Currently, the Center provides a food pantry for those in need of food. A thrift store is open to all in the community and surrounding area providing clothing, hygiene products, some home improvement materials, small appliances, and furniture for a nominal fee to help defray cost. (Most clothing averages less than twenty-five cents per piece.) Books from the library are free, and computers with free internet are available for visitors to use at the Center. The Center has two bunk rooms capable of sleeping up to forty-eight individuals. The Center also houses restrooms, showers, and a kitchen area. A community park, with a baseball field, shelter, grills, restrooms, and playground, is also part of the Center and is located just down the road from the main building.
The Center is a thriving hub for the community. Numerous free activities sponsored by the Center include a monthly craft night, after school programs for children, summer sports camps, and free family fun nights.
The Ministry and Center also sponsor a Children’s Christmas Program, a long term program providing a new outfit (with everything from new underwear to shoes) and two or three gifts at Christmas to approximately 350 children per year. The same children (birth to age 14) are sponsored each year until they age out or drop out of the program.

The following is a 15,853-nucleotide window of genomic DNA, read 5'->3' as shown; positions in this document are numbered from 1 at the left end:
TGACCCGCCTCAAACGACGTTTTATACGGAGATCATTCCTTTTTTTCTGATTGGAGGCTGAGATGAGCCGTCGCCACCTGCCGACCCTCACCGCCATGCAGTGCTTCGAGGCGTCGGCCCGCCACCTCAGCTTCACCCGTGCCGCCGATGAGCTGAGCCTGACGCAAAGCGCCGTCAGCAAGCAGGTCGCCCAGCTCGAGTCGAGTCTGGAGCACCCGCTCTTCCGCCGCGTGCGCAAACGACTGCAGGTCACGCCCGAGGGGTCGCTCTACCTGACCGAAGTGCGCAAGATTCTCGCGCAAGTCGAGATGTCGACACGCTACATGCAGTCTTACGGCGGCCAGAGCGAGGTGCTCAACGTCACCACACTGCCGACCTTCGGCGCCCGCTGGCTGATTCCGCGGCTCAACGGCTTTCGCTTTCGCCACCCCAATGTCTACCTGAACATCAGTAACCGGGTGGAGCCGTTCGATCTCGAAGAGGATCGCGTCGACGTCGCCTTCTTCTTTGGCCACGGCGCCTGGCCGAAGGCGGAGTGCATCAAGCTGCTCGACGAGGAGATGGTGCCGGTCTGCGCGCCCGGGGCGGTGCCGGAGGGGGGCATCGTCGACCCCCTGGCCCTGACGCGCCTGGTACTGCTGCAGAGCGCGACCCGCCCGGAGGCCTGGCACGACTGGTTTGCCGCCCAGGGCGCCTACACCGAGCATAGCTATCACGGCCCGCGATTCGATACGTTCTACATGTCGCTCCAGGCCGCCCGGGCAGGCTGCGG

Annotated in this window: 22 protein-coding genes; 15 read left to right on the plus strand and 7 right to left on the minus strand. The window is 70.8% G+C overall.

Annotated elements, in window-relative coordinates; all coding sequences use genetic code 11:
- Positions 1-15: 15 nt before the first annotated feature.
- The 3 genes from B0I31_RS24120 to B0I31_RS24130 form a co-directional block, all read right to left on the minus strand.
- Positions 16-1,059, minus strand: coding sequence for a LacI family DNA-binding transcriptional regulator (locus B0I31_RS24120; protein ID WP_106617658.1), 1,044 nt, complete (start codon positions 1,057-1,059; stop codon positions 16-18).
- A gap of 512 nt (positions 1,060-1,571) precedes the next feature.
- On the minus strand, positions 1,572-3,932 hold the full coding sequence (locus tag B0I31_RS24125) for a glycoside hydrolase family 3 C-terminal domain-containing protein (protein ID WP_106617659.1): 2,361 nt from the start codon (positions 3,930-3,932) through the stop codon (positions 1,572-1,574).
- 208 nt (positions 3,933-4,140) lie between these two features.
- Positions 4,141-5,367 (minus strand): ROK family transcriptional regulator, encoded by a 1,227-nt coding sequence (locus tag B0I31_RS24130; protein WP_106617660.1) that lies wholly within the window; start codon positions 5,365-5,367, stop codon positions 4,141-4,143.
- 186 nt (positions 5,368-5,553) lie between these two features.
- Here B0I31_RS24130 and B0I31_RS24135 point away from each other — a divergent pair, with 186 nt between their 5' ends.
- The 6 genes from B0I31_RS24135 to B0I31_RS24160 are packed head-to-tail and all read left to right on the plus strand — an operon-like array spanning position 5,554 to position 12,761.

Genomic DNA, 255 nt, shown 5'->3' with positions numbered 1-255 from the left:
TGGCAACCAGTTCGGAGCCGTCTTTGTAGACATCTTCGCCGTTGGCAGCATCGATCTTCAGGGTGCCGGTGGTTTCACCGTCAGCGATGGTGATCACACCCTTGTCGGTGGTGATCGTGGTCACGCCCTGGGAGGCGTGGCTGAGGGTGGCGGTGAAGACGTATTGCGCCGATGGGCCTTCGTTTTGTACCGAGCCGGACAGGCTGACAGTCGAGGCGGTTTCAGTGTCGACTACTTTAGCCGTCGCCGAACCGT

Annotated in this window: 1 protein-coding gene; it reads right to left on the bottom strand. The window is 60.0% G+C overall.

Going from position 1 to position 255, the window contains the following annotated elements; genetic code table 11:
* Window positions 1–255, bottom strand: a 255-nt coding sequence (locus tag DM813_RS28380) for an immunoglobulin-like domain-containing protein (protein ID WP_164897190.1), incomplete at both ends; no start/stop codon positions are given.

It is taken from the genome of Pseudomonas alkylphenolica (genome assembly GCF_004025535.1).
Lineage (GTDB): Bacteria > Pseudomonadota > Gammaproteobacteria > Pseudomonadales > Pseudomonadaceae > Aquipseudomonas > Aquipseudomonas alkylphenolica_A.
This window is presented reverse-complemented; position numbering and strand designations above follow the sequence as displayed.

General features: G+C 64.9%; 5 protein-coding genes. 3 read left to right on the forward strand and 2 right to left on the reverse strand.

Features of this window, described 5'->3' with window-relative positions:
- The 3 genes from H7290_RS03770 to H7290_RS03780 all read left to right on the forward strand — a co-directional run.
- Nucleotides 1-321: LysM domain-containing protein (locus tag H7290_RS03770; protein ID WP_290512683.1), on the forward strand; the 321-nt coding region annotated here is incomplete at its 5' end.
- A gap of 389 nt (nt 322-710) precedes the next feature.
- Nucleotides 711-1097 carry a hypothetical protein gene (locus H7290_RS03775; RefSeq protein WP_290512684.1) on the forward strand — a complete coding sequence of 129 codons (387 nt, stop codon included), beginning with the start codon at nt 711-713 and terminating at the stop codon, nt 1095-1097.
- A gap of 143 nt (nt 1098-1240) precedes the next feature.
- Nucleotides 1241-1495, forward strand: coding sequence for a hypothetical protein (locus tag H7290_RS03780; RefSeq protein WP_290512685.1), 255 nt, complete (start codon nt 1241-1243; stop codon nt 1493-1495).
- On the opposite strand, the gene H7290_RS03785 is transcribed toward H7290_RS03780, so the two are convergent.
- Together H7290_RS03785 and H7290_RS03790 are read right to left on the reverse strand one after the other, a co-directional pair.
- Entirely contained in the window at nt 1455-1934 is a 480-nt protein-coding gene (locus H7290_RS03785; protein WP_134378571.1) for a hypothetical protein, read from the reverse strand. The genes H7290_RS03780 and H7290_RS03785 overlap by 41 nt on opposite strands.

Many children have benefited from the Children’s Christmas Program. Barbara, a proponent of supporting the arts, points with happiness to musician Heidi Douglas Greer who, as a teenager, was the recipient of a “real” guitar through the program. Greer, who has opened for such notables as Dailey and Vincent, John Anderson, and Ronnie Milsap, shares her memories of receiving the guitar on the Integrated Community Ministries website.
“It was beautiful, and to me it was the best guitar I had ever played. I was young and full of inspiration and to have a guitar like that made me feel kind of invincible,” Greer said. “It’s truly humbling to look back on that. It was definitely an act of kindness that I want to pass on to others.”